"novel type of rotary engine"
I bet the "novel type of rotary engine" is a Deltic. Novel my *rse.
Intriguing news today on the flying-car front - and indeed many other fronts. A Californian space-rocket company says it has received US government funding to develop a miraculous engine that would offer as much power-for-weight as a gas turbine, but would be much cheaper and simpler to make and maintain. SR/C concept for …
I bet the "novel type of rotary engine" is a Deltic. Novel my *rse.
Google the MYT Engine, if your interested in clever tech.
Check your history there... A Deltic is (was?) a reciprocating engine. Sure, it was a weird one, but reciprocating nonetheless. (triangular groups of cylinders each with two pistons and no head driving three geared-together crankshafts. that sort of weird. Wikipedia has a good description.)
Clever though the MYT is, it's hardly novel - it's a swing-piston engine and that's WWII tech.
"is a Deltic."
You really are a trainspotter.
have ambitions in aerospace....
Perhaps the most damning thing about the grant is that it is only for 1 million. A couple of years ago the combined F1 circus would burn though that in less than a morning's work on engine research. Rather than pissing away trivial amounts of money on such hopeless odds, perhaps DARPA would be better served by opening up the technology and convincing the FIA to change the rules to allow it to be used.
if 8m cat owners spend an average £20/a month on their total of 10m cats, that's £200m a month and over £2b/year. Perhaps DARPA should suggest these new engines to cat owners instead.
Unfortunately F1 engine research is pretty limited these days. The specs were frozen a few years ago at 2.4l V8s, no forced induction and all sorts of other boring stuff. And they're not allowed to improve the power output of what they've got. And any changes for reliability have to be approved by all the other teams. There's a new spec on the cards for 2013 but it looks like 1.6l four cylinder engines with turbochargers and hybrid drivetrains.
Sad to say that established motorsport is not the place to look for radical new engine technologies. There are a few electric formulae around, but the biggest change in the "mainstream" in recent years has been diesel engines in sports cars.
I think the trouble is that engine technologies are hugely expensive to develop, while things like drivetrains (4x4 rally cars) and aerodynamics (F1) are rather cheaper. So things like wankel engines and turbines just get banned outright, if not explicitly then by specifying piston engines.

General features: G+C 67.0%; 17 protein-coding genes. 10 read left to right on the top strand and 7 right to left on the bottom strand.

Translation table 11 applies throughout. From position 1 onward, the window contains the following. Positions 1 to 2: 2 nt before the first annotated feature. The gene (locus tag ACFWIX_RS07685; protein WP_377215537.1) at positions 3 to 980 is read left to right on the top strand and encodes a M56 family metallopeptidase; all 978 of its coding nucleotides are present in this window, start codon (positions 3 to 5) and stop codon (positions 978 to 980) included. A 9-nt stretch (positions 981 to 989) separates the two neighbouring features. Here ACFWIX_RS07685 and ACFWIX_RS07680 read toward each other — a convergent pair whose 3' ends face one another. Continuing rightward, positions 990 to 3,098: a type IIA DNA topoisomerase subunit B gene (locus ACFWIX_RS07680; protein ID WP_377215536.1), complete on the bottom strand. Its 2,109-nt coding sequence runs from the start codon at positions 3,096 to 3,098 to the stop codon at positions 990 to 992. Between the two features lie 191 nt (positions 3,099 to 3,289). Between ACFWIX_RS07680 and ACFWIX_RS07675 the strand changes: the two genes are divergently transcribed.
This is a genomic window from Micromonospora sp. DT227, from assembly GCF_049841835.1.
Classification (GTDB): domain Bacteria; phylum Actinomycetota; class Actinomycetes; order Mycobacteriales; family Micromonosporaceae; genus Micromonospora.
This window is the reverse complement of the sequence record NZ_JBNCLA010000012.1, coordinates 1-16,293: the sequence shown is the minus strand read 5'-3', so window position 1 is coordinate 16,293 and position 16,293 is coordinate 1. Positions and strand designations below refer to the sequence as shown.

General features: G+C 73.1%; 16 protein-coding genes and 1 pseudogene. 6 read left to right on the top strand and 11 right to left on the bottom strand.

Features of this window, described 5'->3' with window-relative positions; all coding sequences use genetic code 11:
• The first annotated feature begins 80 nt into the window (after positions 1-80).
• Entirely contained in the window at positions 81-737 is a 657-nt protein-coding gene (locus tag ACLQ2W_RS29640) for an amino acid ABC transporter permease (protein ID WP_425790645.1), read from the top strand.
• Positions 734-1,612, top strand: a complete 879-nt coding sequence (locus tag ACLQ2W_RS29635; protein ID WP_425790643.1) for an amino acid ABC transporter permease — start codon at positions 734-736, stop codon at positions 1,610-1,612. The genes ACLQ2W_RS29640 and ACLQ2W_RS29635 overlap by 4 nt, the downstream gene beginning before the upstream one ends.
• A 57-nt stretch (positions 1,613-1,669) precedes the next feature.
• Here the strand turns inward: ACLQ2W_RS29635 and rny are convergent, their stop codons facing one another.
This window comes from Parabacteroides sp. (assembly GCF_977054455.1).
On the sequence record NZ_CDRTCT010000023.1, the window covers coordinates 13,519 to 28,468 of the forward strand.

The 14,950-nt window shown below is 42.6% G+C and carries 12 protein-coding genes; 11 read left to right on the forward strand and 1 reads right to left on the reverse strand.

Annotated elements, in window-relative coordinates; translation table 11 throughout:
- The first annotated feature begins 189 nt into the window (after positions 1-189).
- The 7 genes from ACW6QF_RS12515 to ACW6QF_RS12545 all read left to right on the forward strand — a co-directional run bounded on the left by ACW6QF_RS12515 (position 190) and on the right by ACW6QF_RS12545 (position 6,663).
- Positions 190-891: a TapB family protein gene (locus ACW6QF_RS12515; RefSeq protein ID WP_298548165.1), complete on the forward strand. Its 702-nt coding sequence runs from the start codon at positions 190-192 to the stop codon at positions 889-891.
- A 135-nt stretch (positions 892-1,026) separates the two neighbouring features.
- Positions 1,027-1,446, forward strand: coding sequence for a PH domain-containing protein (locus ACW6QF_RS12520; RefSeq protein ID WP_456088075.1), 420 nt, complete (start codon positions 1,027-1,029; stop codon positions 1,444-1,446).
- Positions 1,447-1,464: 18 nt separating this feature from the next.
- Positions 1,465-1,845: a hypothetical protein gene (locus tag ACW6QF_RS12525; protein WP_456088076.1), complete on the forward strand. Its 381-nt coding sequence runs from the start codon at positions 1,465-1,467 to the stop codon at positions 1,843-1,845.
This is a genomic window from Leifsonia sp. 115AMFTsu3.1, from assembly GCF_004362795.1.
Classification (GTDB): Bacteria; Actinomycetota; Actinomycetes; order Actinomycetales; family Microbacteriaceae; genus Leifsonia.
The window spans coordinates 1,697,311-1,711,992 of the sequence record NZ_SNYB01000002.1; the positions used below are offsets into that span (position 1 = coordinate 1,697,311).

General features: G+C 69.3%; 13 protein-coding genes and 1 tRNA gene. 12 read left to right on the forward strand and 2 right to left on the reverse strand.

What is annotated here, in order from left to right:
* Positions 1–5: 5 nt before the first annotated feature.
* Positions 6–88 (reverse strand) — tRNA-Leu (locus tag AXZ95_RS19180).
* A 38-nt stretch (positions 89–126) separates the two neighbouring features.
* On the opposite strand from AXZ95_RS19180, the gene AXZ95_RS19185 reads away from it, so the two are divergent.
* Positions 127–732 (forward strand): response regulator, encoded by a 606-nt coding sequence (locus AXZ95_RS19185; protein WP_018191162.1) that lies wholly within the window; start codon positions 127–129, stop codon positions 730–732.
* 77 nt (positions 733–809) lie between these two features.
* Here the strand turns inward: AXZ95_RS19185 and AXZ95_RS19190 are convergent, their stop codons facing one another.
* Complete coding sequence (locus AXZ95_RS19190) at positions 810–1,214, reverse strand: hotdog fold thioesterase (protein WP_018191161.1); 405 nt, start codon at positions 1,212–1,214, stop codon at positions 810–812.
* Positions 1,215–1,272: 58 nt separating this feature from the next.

In fact they're bound to know the odd trick when comes to high rotatory speed engines! Shame Honda folded their F1 team or they could've knocked suitable out without breaking a sweat.
They are tasty and very nutritious, but with a strong flavor like rabbit*
*or so I'm told.
Anon because it's always the animal lover types who have no qualms about clubbing humans with a hammer.
Read somewhere a long time ago (Google, three minutes) it was a Wankel engine -no, really - and found this: http://www.youtube.com/watch?v=fYMCkXTQdeY.
IMHO, the worst problem with this kind of engine is the name :)
From the description, that seems most likely.
Mazda never took the production Wankel much beyond the dual-rotor gasoline-powered version but, methinks that there is more potential in that line of design. Pressure seals were always difficult and would be no less so in diesel at higher RPMs, but who knows. if one has gobs of money to throw at materials engineering, almost anything is possible, if not practical for mere mortals.
"it's a fairly trivial technical exercise to make light aircraft that can take off, fly about, land themselves and even interface with air-traffic control systems without human input."
It's that trivial that we haven't yet managed it with a vehicle that basically only travels in 2 dimensions on specially prepared strips of land where all said vehicles are going the same way.
But doing it with 3 dimensions, no specially prepared substrate, harsher environment (ie turbulence), etc... is trivial.
Keep drinking the coolaid.
That's "DARPA trivial", which is obviously utterly non-trivial, but possible, just about, with a following wind in perfect conditions using unproven technology.
Naturally if it was actually trivial, DARPA wouldn't be interested.
No pedestrians, cyclists, lamp-posts, traffic lights or other stationary objects to contend with in the air, as long as you maintain a reasonable altitude.
Routes from A-B are simpler (even straight, as the crow flies) without a road to adhere to.
Interaction with the ground is usually within a clearly defined area and under fairly strict control. Also there's a third dimension to escape into when collision looms.
The hardest parts of flying are working out where you are (easy with GPS) and landing safely.
...even killer drones do it.
In case you didn't realise many airliners are probably flying themselves most of the time, and an awful lot of planes can land themselves without human input.
Just because the hectic conditions of road traffic are tough for robots doesn't mean the same if true for flying.
Yes, it is in fact much easier. You see, in your 2-dimensional word, you only have to fail to control things properly for maybe 100ms and you have crashed. You are also maybe 2.5M wide, but the lane you are travelling in is only 3M wide, with objects just outside this space.
Now in 3-D (apart from landing), you have several hundreds (thousands) of meters in each direction, precision is not really required, fast response neither (unless your aircraft is unstable), and the closest objects are a very very long way away.
Once everyone and their dog has a flying car, and there are hundreds all travelling in different directions between lots of high buildings; then it will be harder. (Although probably before then there will be an agreement that all of them have a common type of control system with co-operating control)
Coolaid is not required (unless you want to see practical flying cars now)
"It's that trivial that we haven't yet managed it with a vehicle that basically only travels in 2 dimensions on specially prepared strips of land where all said vehicles are going the same way."
Actually, Google has managed it, in California of all places -- which speaks to the next point.